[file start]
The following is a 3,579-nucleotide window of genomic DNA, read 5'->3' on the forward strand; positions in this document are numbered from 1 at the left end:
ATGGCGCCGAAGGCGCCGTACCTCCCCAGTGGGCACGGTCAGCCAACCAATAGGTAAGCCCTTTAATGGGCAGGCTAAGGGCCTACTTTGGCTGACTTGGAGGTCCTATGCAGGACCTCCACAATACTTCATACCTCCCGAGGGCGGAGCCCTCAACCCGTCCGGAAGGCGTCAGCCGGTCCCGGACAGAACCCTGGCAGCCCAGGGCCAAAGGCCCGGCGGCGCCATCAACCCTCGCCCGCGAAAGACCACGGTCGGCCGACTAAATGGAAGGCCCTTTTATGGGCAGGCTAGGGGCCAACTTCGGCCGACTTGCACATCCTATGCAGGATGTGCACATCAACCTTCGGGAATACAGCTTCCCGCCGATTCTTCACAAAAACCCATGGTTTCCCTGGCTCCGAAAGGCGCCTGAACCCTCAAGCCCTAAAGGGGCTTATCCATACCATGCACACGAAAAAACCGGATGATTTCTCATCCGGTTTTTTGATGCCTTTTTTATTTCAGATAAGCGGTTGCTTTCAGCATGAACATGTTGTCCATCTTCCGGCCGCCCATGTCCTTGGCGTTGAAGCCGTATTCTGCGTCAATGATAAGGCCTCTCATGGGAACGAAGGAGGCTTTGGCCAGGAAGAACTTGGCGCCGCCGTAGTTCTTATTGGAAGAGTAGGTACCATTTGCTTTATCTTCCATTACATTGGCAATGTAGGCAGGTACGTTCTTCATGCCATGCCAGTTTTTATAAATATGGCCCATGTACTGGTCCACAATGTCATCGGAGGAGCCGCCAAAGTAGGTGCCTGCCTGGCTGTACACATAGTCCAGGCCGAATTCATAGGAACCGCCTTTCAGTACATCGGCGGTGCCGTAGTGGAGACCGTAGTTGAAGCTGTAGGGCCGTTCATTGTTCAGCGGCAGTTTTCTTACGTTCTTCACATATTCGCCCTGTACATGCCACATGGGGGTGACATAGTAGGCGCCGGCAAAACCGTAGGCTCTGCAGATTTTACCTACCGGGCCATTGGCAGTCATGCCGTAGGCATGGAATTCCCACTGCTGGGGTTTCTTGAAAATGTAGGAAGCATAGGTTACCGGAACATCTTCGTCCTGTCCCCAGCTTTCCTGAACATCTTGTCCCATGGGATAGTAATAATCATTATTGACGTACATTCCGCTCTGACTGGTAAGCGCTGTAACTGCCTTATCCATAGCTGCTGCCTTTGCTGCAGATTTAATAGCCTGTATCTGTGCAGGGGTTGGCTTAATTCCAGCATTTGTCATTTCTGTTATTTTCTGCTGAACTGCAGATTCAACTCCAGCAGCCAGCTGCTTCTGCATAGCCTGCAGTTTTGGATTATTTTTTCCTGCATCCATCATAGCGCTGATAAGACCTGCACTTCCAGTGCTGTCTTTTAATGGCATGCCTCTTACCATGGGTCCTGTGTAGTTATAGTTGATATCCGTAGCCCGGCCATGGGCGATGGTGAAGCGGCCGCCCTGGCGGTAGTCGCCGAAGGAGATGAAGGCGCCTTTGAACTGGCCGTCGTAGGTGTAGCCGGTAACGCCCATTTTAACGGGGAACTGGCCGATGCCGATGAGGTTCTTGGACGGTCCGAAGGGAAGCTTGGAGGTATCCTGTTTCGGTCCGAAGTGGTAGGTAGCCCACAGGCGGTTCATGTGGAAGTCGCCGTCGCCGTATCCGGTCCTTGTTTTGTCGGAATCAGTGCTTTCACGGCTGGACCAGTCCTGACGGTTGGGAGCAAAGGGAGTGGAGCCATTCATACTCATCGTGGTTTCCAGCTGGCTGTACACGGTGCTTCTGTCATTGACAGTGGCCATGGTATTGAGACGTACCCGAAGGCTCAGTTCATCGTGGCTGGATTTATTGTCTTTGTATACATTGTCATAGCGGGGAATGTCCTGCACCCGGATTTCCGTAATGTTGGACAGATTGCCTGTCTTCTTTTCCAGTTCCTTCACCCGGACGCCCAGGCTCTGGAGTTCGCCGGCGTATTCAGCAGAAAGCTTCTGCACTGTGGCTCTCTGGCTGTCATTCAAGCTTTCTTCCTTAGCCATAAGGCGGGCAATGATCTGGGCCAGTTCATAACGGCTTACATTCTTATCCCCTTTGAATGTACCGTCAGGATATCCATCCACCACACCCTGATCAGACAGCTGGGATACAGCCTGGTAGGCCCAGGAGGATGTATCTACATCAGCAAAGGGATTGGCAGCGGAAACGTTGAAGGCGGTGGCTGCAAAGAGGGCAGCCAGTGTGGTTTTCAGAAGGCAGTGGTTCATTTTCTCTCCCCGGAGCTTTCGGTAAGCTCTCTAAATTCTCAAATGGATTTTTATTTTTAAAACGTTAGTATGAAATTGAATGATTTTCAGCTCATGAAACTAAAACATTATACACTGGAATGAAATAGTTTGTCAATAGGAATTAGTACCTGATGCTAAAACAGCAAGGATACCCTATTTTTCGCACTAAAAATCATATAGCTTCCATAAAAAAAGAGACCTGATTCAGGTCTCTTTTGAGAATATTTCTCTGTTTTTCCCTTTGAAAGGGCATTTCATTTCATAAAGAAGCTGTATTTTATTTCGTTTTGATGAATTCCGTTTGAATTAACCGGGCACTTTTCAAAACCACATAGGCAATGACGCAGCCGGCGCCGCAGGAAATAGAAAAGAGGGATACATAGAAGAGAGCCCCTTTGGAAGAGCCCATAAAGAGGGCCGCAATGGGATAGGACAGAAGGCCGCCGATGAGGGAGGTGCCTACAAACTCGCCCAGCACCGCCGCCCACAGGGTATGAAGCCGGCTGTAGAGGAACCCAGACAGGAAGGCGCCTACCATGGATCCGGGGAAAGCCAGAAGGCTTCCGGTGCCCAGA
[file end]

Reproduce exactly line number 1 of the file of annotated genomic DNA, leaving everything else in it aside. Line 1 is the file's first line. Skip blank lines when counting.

The following is a 3,579-nucleotide window of genomic DNA, read 5'->3' on the forward strand; positions in this document are numbered from 1 at the left end: